Ten Quick Top Fives

Viva preparation is not about speed, but sometimes a quick task is useful to break the inertia. I’ve shared a few “top fives” posts before, but here are ten quick tasks to get things moving.

  1. Top Five Places To Bookmark In Your Thesis!
  2. Top Five Useful References For You!
  3. Top Five Academics Who Could Be A Good Examiner!
  4. Top Five Questions To Ask Your Supervisor!
  5. Top Five Friends Who Could Help Your Preparation!
  6. Top Five Definitions To Remember!
  7. Top Five Expectations For Your Viva!
  8. Top Five Details To Check!
  9. Top Five Things To Boost Your Self Confidence!
  10. Top Five Preparation Tasks!

Little lists, quick tasks, quick questions – they won’t be the most useful things you could do in preparation. Sometimes you’re not in a position to do the most effective task. Sometimes you’re not building a wall, you’re placing a brick: little by little, adding to your sense of being ready for your viva.

Ask The Experts

Look around you. There are lots of experts, able to share ideas, advice, experience. All you have to do is ask.

Ask specific questions about viva experiences to learn what they’re like.

Ask your supervisor and other academics how they approach being examiners.

Ask your graduate school about regulations and expectations.

Ask friends and colleagues for helpful questions to practise.

And ask yourself who the real expert on your thesis must be.

Who knows more about your research than anyone else?

A Short Viva

I’m asked about short vivas in almost every Viva Survivor session:

  • What can I do to have a short viva?
  • How can I steer my examiners to ask fewer questions?
  • How could I make my viva be less than an hour?

They’re not from a place of not wanting to be in the viva. It’s just simple worry. Nerves and anxiety running wild. I don’t blame people for these questions, but they are the wrong questions to ask about the viva experience. There really isn’t much one could do to dictate the length of the viva, or steer examiners away from questions.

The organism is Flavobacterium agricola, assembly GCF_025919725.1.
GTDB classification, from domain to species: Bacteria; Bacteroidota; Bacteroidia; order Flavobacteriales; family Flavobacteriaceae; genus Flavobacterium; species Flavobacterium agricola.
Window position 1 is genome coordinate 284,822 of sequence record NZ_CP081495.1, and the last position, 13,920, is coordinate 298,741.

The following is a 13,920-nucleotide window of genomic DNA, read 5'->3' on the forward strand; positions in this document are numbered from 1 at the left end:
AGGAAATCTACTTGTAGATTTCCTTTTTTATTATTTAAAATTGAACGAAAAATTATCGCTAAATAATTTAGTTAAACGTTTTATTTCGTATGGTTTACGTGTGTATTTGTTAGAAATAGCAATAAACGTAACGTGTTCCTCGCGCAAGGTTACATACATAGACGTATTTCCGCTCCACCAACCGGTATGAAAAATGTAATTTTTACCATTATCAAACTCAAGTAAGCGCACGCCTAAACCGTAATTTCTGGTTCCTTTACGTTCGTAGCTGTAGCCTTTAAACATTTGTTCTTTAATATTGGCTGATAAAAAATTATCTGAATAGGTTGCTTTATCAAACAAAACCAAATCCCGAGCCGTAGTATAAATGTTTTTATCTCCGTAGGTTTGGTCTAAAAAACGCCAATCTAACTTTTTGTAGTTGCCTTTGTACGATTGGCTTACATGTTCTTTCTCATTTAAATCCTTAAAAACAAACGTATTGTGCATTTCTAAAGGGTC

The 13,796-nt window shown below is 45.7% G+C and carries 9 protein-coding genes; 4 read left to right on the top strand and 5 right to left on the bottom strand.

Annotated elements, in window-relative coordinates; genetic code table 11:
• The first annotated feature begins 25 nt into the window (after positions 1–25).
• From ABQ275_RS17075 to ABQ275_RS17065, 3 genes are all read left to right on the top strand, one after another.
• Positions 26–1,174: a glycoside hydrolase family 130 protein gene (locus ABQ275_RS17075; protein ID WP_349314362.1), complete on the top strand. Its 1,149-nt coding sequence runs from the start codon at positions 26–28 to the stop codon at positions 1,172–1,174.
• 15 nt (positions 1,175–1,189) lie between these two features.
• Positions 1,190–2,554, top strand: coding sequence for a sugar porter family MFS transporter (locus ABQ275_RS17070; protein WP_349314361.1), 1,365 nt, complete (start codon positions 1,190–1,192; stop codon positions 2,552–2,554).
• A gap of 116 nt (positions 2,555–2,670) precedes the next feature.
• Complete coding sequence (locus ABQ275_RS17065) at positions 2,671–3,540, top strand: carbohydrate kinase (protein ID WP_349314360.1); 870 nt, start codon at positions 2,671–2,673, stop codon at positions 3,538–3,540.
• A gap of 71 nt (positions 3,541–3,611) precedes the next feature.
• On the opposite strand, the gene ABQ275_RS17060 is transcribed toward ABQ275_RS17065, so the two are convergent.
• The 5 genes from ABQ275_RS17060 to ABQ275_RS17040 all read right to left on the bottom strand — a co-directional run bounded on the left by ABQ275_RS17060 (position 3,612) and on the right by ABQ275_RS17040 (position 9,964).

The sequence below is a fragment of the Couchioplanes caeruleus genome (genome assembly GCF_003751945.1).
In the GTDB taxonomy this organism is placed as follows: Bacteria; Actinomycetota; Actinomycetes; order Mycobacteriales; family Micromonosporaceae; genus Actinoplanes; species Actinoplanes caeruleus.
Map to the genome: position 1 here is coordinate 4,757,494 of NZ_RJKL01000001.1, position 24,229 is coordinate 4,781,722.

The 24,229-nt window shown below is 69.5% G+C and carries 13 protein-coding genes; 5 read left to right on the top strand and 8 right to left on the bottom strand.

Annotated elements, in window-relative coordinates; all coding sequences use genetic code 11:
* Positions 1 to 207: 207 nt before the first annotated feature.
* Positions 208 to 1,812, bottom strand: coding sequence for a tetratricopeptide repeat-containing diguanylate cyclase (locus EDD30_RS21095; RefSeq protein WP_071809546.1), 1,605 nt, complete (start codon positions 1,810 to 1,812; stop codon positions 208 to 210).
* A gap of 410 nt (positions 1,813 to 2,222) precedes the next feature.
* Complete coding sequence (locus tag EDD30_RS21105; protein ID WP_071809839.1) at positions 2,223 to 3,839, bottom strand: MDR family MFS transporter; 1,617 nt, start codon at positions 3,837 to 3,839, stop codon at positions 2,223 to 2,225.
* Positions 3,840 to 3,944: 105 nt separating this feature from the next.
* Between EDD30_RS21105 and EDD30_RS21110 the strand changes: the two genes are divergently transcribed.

But what could you do?

You could prepare. You could practise. You could decide to engage with your examiners and do your best.

Maybe we could simply change our questions:

  • What can I do to have a short viva? What can I do to have a good viva?
  • How can I steer my examiners to ask fewer questions? How can I best engage with my examiners’ questions?
  • How could I make my viva be less than an hour? How can I prepare to be at my best however long the viva is?

So what will you do?

 

Explore Your Thesis With VIVA

I’ve shared my VIVA tool a few times: an acronym for exploring your thesis chapter by chapter as a valuable viva preparation. My quick directions for someone to try this would be to divide a sheet into four sections, and then use a series of prompts to reflect:

  • Valuable (to others): what would someone find valuable in this chapter?
  • Interesting (to you): what interests you about the research?
  • Vague (or unclear): what doesn’t seem clear when you read it?
  • Ask (your examiners): what would you like to ask your examiners?

I’ve mentioned before that this is a good starting point for reflection. One could dig quite deep using the tool. These four areas cover a lot of ground in preparation too. There are other necessary things a candidate would need to explore – who their examiners are, checking recent literature, exploring how their research connects to the wider field – but even that last point might be explored a little by considering what is Valuable (to others).